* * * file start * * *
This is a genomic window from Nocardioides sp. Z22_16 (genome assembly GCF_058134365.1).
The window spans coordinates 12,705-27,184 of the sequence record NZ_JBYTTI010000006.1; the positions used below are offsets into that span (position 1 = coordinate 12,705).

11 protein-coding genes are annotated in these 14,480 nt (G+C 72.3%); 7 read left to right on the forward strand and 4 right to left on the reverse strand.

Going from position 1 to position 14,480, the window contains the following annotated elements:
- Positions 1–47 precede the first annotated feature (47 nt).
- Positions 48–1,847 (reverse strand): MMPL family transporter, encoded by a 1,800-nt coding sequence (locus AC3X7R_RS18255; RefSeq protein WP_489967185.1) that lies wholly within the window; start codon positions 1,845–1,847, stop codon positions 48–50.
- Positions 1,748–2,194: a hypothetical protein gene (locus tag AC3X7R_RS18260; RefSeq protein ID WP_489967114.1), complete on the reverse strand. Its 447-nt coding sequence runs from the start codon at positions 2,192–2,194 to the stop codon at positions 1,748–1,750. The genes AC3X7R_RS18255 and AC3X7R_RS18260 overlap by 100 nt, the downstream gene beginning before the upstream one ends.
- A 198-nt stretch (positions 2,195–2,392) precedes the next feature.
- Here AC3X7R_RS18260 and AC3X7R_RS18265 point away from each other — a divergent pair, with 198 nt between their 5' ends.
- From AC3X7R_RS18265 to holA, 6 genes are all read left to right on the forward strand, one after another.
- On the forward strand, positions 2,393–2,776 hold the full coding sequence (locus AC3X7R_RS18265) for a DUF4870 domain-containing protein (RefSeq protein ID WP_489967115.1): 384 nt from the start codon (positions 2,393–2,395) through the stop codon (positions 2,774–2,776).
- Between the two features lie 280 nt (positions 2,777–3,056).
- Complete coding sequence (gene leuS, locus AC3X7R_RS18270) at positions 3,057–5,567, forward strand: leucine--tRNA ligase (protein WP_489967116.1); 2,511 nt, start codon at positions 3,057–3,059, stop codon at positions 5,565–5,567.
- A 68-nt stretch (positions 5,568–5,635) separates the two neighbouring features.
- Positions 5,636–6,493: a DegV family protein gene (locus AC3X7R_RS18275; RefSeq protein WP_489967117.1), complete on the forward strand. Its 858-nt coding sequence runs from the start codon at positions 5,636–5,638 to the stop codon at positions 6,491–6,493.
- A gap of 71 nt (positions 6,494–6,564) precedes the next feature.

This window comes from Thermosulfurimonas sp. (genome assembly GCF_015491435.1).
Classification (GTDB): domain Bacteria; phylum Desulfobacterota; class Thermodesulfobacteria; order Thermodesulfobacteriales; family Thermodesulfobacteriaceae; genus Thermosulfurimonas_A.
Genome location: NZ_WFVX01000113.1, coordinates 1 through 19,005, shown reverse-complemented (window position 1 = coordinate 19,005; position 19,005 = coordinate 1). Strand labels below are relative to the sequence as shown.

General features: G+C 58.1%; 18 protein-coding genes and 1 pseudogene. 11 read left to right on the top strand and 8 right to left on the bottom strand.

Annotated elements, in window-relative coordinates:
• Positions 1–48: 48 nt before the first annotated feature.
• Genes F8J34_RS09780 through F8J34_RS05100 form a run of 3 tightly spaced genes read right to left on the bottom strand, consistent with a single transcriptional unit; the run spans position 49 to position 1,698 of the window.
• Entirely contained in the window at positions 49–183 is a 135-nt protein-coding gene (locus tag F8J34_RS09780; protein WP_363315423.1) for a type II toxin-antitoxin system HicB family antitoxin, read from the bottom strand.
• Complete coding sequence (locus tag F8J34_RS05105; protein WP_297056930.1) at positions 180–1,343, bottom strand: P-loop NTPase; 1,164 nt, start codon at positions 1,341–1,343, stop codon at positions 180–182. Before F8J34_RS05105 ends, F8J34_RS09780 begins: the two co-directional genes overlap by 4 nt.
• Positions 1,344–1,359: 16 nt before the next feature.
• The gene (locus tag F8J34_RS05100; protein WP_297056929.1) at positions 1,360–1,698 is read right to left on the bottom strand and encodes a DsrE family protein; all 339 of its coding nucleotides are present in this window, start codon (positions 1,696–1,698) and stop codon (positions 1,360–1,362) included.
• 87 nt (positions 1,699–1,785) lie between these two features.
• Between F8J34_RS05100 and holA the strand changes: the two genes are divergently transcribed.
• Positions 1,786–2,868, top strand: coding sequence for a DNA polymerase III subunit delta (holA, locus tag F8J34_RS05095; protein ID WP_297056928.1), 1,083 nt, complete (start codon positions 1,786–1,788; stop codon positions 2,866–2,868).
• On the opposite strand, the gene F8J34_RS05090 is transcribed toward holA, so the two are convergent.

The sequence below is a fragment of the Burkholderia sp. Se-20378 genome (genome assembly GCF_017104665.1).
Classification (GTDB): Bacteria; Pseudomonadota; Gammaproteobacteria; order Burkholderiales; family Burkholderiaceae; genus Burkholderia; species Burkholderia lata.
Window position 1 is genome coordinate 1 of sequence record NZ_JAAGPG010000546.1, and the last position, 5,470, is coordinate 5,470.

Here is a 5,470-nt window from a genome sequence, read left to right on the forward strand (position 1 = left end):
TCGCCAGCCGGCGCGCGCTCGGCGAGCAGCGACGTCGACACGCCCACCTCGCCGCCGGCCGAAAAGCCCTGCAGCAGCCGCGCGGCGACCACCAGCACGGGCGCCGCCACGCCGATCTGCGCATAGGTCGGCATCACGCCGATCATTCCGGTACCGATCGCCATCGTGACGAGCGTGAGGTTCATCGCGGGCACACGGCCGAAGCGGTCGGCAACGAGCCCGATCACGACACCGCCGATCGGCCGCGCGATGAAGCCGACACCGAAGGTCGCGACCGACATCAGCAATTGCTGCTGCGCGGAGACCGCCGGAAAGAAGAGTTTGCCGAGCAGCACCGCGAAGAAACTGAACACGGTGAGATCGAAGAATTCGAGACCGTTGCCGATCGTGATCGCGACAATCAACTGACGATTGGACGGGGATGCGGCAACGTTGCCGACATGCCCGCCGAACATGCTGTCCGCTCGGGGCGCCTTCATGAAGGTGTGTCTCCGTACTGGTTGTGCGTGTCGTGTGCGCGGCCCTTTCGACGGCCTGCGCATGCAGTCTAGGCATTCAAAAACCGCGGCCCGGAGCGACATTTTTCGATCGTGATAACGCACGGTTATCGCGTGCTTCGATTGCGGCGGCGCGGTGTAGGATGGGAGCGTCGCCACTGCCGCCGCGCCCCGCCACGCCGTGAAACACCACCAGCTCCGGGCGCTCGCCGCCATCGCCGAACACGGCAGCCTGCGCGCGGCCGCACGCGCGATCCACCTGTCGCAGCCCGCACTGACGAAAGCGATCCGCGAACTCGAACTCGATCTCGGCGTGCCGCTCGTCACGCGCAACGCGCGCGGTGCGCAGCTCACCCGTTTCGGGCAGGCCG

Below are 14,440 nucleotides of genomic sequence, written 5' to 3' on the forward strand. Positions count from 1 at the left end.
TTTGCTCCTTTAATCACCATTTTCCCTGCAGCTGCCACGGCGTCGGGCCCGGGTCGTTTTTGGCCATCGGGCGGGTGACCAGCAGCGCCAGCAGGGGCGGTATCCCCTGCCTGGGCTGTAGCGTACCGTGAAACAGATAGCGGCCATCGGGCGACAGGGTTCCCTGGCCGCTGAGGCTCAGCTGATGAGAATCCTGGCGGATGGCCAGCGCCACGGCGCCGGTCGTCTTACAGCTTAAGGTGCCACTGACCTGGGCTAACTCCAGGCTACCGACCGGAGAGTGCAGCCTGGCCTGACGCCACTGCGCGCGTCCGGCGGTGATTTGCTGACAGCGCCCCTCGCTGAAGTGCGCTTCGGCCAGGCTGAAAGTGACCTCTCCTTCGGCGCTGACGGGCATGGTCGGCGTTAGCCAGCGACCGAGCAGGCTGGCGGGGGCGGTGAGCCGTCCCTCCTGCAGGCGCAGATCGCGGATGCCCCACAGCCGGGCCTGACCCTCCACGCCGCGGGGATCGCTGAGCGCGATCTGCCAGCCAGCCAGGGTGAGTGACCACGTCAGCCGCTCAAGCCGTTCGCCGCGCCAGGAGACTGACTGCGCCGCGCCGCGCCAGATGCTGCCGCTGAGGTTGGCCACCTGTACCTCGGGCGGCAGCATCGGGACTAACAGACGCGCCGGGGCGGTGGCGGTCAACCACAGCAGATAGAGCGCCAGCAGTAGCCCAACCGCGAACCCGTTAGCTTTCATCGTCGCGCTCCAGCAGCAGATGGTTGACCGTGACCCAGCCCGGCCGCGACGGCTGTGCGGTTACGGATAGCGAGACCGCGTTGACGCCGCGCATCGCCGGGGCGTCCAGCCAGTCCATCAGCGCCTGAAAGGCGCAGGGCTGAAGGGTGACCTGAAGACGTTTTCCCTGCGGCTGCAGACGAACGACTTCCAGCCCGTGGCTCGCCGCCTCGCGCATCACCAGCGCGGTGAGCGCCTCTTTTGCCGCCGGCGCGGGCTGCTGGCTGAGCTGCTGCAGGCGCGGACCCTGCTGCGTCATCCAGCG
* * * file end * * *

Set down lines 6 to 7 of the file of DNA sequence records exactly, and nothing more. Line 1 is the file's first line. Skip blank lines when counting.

- Positions 48–1,847 (reverse strand): MMPL family transporter, encoded by a 1,800-nt coding sequence (locus AC3X7R_RS18255; RefSeq protein WP_489967185.1) that lies wholly within the window; start codon positions 1,845–1,847, stop codon positions 48–50.
- Positions 1,748–2,194: a hypothetical protein gene (locus tag AC3X7R_RS18260; RefSeq protein ID WP_489967114.1), complete on the reverse strand. Its 447-nt coding sequence runs from the start codon at positions 2,192–2,194 to the stop codon at positions 1,748–1,750. The genes AC3X7R_RS18255 and AC3X7R_RS18260 overlap by 100 nt, the downstream gene beginning before the upstream one ends.